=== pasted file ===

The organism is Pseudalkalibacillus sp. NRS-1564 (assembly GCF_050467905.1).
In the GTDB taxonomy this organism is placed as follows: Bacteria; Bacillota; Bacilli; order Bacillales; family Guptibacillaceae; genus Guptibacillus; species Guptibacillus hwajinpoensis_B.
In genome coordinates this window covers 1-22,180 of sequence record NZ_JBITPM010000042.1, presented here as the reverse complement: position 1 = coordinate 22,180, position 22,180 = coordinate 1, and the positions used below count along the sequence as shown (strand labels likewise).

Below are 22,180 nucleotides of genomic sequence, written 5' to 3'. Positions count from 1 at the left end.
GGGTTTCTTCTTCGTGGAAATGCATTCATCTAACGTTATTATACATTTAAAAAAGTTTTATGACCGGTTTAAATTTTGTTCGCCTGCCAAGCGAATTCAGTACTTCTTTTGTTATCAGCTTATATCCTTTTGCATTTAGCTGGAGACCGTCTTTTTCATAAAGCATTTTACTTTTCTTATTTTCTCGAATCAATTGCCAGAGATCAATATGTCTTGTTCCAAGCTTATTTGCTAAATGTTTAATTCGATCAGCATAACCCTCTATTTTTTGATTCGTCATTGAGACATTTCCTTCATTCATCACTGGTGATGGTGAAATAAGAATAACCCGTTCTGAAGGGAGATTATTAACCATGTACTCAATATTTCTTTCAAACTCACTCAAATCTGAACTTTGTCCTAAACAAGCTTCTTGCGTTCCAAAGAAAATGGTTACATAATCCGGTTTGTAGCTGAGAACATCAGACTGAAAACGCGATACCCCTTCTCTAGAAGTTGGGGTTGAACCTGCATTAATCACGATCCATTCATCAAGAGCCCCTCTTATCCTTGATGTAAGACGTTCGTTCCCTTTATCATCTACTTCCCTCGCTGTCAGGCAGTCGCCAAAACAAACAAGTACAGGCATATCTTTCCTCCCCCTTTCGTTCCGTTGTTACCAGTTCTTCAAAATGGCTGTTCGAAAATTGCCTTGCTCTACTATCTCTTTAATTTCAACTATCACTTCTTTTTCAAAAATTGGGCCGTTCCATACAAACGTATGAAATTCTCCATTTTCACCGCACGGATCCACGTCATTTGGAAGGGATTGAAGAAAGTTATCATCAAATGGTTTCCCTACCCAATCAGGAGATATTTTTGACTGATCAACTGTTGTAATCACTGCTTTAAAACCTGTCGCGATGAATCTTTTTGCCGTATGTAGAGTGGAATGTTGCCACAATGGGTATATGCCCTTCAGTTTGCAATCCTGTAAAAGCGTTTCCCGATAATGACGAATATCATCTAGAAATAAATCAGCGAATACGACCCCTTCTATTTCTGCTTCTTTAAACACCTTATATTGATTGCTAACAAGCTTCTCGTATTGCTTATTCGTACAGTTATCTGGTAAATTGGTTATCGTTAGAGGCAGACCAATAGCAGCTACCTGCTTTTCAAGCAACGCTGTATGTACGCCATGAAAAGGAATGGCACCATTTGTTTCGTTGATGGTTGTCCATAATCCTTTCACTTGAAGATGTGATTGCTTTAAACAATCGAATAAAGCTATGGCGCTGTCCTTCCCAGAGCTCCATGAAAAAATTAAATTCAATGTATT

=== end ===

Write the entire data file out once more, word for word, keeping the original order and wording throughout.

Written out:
The organism is Pseudalkalibacillus sp. NRS-1564 (assembly GCF_050467905.1).
In the GTDB taxonomy this organism is placed as follows: Bacteria; Bacillota; Bacilli; order Bacillales; family Guptibacillaceae; genus Guptibacillus; species Guptibacillus hwajinpoensis_B.
In genome coordinates this window covers 1-22,180 of sequence record NZ_JBITPM010000042.1, presented here as the reverse complement: position 1 = coordinate 22,180, position 22,180 = coordinate 1, and the positions used below count along the sequence as shown (strand labels likewise).

Below are 22,180 nucleotides of genomic sequence, written 5' to 3'. Positions count from 1 at the left end.
GGGTTTCTTCTTCGTGGAAATGCATTCATCTAACGTTATTATACATTTAAAAAAGTTTTATGACCGGTTTAAATTTTGTTCGCCTGCCAAGCGAATTCAGTACTTCTTTTGTTATCAGCTTATATCCTTTTGCATTTAGCTGGAGACCGTCTTTTTCATAAAGCATTTTACTTTTCTTATTTTCTCGAATCAATTGCCAGAGATCAATATGTCTTGTTCCAAGCTTATTTGCTAAATGTTTAATTCGATCAGCATAACCCTCTATTTTTTGATTCGTCATTGAGACATTTCCTTCATTCATCACTGGTGATGGTGAAATAAGAATAACCCGTTCTGAAGGGAGATTATTAACCATGTACTCAATATTTCTTTCAAACTCACTCAAATCTGAACTTTGTCCTAAACAAGCTTCTTGCGTTCCAAAGAAAATGGTTACATAATCCGGTTTGTAGCTGAGAACATCAGACTGAAAACGCGATACCCCTTCTCTAGAAGTTGGGGTTGAACCTGCATTAATCACGATCCATTCATCAAGAGCCCCTCTTATCCTTGATGTAAGACGTTCGTTCCCTTTATCATCTACTTCCCTCGCTGTCAGGCAGTCGCCAAAACAAACAAGTACAGGCATATCTTTCCTCCCCCTTTCGTTCCGTTGTTACCAGTTCTTCAAAATGGCTGTTCGAAAATTGCCTTGCTCTACTATCTCTTTAATTTCAACTATCACTTCTTTTTCAAAAATTGGGCCGTTCCATACAAACGTATGAAATTCTCCATTTTCACCGCACGGATCCACGTCATTTGGAAGGGATTGAAGAAAGTTATCATCAAATGGTTTCCCTACCCAATCAGGAGATATTTTTGACTGATCAACTGTTGTAATCACTGCTTTAAAACCTGTCGCGATGAATCTTTTTGCCGTATGTAGAGTGGAATGTTGCCACAATGGGTATATGCCCTTCAGTTTGCAATCCTGTAAAAGCGTTTCCCGATAATGACGAATATCATCTAGAAATAAATCAGCGAATACGACCCCTTCTATTTCTGCTTCTTTAAACACCTTATATTGATTGCTAACAAGCTTCTCGTATTGCTTATTCGTACAGTTATCTGGTAAATTGGTTATCGTTAGAGGCAGACCAATAGCAGCTACCTGCTTTTCAAGCAACGCTGTATGTACGCCATGAAAAGGAATGGCACCATTTGTTTCGTTGATGGTTGTCCATAATCCTTTCACTTGAAGATGTGATTGCTTTAAACAATCGAATAAAGCTATGGCGCTGTCCTTCCCAGAGCTCCATGAAAAAATTAAATTCAATGTATT